Tuesday, June 2, 2020

Back to the Hermitage

One can understand the pent-up feelings that may result from decades of repression and people who’ve had members of their family killed by that regime, for them to be taking their feelings out on that regime.”

Donald Rumsfeld, U.S. Secretary of Defense, April 12, 2003

I think it’s time for me to retreat once again to the Hermitage on the Edge of Oblivion.

It’s not for lack of material for Hobby Games Recce. Goodness knows I have pages of notes, bits of ideas, and a few paragraphs for numerous blog posts about various aspects of the adventure gaming hobby.

I am no doubt feeling the effects of the pandemic, of three months trying to stay safe and healthy, with my wife working from home and my son finishing the last semester of “school” at an amazingly minimal level. My parental duties require feeding the 10 year-old at irregular yet frequent intervals and entertaining him in lieu of other activities now eliminated by the pandemic. My overwhelming sense of spousal guilt has me working more on the seemingly infinite household and yard projects. I’ve not had much time or focus for myself or my gaming/writing endeavors; that level of non-fulfillment and dissatisfaction has drained much of my inspiration and energy.

Tuesday, May 19, 2020

Missing Out on A World in A Box

I’ll admit I’ve never really immersed myself in pre-made fantasy world settings, particularly those that emerged in the late 1980s and 1990s and grew exponentially from core boxed set concepts to entire continents of supplements and “splatbooks.” A few exceptions exist, but they come from my earliest days exploring the adventure gaming hobby and those years after college when I had money to pursue other games with engaging settings tied to specific, non-fantasy game systems. I think my perspective results from a confluence of circumstances: the content and marketing of these worlds with my inability to immerse myself in roleplaying games at the time they were released.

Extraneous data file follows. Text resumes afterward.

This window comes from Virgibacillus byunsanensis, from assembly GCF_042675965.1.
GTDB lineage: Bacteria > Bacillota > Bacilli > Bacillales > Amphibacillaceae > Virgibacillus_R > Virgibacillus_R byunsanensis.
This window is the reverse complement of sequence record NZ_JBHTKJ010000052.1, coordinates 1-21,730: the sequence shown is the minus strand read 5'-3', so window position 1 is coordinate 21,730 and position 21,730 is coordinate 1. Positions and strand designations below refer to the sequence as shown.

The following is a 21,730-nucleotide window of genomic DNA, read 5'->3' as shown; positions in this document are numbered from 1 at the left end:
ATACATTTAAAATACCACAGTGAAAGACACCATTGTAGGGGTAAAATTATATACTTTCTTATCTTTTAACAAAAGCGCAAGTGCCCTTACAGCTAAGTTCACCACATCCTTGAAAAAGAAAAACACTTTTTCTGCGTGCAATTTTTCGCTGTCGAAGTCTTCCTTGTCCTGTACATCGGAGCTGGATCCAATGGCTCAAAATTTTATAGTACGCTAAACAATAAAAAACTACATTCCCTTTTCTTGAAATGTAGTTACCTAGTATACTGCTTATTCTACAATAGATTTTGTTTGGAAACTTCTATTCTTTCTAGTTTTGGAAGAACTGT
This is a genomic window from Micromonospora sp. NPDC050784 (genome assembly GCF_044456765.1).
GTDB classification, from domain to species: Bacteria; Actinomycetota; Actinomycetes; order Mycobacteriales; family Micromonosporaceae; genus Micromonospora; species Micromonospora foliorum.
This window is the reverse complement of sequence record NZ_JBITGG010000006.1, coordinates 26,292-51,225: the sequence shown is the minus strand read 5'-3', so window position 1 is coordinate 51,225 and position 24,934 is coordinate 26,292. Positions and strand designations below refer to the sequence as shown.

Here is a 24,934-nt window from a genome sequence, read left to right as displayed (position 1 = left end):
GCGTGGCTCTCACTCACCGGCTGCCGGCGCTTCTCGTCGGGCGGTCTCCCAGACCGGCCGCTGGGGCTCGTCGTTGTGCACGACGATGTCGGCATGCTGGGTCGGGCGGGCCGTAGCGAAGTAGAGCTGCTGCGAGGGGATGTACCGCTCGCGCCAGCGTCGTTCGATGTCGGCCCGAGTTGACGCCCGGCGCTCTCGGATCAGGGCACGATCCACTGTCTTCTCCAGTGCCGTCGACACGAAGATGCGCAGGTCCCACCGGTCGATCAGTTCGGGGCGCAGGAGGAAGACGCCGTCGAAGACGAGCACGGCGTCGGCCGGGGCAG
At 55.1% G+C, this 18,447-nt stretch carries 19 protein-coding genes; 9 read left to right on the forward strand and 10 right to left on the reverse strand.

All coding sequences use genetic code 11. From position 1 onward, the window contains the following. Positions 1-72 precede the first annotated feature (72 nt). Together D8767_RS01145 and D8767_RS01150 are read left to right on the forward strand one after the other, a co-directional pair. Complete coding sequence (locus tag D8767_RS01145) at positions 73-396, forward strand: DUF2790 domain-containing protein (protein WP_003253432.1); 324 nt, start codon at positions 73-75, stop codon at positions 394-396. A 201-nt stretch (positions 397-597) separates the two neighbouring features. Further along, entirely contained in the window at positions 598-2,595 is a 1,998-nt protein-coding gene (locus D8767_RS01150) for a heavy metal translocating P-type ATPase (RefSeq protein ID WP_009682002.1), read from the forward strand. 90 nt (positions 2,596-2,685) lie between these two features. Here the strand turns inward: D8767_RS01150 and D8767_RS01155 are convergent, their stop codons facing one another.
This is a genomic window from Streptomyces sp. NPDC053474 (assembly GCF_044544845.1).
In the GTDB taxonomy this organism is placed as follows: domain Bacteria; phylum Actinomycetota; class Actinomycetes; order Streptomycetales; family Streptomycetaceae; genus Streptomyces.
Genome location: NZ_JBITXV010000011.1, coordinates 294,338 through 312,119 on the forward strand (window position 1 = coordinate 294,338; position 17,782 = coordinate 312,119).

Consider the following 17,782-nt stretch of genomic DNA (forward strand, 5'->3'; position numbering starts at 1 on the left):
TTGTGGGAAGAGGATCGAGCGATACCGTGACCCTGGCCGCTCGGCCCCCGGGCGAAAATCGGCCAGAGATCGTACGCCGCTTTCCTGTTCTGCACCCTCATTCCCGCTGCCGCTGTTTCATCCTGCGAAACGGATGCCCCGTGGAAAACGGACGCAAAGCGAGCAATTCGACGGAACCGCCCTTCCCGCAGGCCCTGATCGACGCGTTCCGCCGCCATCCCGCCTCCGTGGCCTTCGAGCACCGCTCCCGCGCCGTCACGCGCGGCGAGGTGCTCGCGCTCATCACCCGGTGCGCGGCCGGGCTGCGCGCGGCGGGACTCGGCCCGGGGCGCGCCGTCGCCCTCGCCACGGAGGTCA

Friday, May 15, 2020

Playing to “Win” the Covid-19 Game

I don’t usually indulge in politics or other sensitive, real-life subjects here at Hobby Games Recce. If I do, it’s in some way related to games. So I’d like to propose that the current pandemic situation has some parallels to gaming; specifically how we play games, strategies we use to succeed, and what happens when we win or lose. So bear with me if you will or simply come back next time for a less-politically tinged feature. And if you’re the kind of person who takes offense at my sentiments on these subjects, well, sic transit mundus.

Tuesday, May 12, 2020

WEG Memoirs: “Mos Eisley Shoot-Out”

Recently the online classic game store Wayne’s Books posted the “Mos Eisley Shoot-Out” pamphlet under its home page’s “New Arrivals” banner. I always enjoy seeing West End Games material on the site. Nothing tells me more about how the gaming public views a title as the price listed at Wayne’s Books. It’s always nice to know people still appreciate the work we did long ago. Collector’s prices reflect a game book’s physical condition as well as the product quality and the demand among aficionados (and I’m sure a number of other considerations of which I’m unaware). I was somewhat surprised, then, that the 11x17-inch, double-sided, full-color folded brochure mini-game West End published and gave away for free in 1997 was listed at $25.99.